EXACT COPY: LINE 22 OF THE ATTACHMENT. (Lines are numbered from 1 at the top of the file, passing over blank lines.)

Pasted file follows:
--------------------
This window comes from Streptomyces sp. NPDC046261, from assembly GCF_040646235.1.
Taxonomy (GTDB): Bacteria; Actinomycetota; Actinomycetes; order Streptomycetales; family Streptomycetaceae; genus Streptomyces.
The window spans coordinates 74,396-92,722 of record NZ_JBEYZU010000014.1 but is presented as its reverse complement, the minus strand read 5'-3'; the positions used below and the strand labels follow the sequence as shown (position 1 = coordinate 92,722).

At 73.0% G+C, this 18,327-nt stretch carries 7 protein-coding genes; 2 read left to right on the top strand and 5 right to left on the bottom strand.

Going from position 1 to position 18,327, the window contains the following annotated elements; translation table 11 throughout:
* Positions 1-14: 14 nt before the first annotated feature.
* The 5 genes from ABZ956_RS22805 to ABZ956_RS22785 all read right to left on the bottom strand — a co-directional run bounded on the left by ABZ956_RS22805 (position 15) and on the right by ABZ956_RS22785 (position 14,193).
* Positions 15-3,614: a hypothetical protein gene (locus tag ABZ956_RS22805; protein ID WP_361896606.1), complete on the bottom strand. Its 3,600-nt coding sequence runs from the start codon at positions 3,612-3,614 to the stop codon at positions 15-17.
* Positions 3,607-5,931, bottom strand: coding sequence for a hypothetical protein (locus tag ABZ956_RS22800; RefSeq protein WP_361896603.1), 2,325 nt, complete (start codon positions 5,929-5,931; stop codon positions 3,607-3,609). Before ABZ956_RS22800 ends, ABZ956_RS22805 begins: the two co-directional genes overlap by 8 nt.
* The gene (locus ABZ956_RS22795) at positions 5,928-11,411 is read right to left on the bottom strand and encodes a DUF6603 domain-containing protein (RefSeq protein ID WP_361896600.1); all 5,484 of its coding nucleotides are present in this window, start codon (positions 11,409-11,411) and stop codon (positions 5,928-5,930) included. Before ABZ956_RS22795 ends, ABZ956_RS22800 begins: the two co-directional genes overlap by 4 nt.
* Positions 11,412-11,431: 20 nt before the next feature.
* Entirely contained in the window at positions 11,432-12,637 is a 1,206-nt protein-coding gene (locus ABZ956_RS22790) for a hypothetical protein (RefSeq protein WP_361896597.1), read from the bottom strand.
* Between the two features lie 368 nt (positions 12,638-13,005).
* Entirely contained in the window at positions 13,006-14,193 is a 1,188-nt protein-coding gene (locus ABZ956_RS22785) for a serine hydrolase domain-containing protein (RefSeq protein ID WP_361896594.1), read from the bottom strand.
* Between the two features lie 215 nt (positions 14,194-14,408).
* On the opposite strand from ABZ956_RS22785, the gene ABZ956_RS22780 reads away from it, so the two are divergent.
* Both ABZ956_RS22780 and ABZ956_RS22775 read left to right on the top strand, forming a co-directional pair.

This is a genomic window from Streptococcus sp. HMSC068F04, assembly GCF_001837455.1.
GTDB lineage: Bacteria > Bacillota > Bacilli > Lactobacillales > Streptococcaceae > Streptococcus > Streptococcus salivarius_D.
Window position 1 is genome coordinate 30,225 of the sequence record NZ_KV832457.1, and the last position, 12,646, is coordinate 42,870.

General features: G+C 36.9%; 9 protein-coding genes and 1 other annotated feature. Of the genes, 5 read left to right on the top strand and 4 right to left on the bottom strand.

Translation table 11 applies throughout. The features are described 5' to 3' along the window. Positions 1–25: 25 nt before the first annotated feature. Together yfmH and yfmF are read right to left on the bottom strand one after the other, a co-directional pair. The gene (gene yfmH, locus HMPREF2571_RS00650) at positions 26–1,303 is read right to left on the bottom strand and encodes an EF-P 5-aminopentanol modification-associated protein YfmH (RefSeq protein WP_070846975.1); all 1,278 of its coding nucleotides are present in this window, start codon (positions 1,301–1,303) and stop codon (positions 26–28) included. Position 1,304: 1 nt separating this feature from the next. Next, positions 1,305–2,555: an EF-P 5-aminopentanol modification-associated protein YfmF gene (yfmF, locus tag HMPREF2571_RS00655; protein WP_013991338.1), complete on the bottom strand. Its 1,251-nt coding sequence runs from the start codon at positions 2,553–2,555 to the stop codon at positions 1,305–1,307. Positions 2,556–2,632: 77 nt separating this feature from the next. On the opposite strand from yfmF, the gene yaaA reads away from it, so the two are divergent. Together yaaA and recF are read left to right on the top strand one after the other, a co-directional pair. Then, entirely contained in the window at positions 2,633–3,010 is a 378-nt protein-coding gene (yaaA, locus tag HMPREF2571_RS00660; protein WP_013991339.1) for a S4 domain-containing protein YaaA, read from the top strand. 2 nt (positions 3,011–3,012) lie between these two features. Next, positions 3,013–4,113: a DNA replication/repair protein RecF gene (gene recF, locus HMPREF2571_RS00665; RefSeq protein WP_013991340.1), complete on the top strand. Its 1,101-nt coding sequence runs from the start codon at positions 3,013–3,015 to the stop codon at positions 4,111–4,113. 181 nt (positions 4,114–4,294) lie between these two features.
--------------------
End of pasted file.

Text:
Translation table 11 applies throughout. The features are described 5' to 3' along the window. Positions 1–25: 25 nt before the first annotated feature. Together yfmH and yfmF are read right to left on the bottom strand one after the other, a co-directional pair. The gene (gene yfmH, locus HMPREF2571_RS00650) at positions 26–1,303 is read right to left on the bottom strand and encodes an EF-P 5-aminopentanol modification-associated protein YfmH (RefSeq protein WP_070846975.1); all 1,278 of its coding nucleotides are present in this window, start codon (positions 1,301–1,303) and stop codon (positions 26–28) included. Position 1,304: 1 nt separating this feature from the next. Next, positions 1,305–2,555: an EF-P 5-aminopentanol modification-associated protein YfmF gene (yfmF, locus tag HMPREF2571_RS00655; protein WP_013991338.1), complete on the bottom strand. Its 1,251-nt coding sequence runs from the start codon at positions 2,553–2,555 to the stop codon at positions 1,305–1,307. Positions 2,556–2,632: 77 nt separating this feature from the next. On the opposite strand from yfmF, the gene yaaA reads away from it, so the two are divergent. Together yaaA and recF are read left to right on the top strand one after the other, a co-directional pair. Then, entirely contained in the window at positions 2,633–3,010 is a 378-nt protein-coding gene (yaaA, locus tag HMPREF2571_RS00660; protein WP_013991339.1) for a S4 domain-containing protein YaaA, read from the top strand. 2 nt (positions 3,011–3,012) lie between these two features. Next, positions 3,013–4,113: a DNA replication/repair protein RecF gene (gene recF, locus HMPREF2571_RS00665; RefSeq protein WP_013991340.1), complete on the top strand. Its 1,101-nt coding sequence runs from the start codon at positions 3,013–3,015 to the stop codon at positions 4,111–4,113. 181 nt (positions 4,114–4,294) lie between these two features.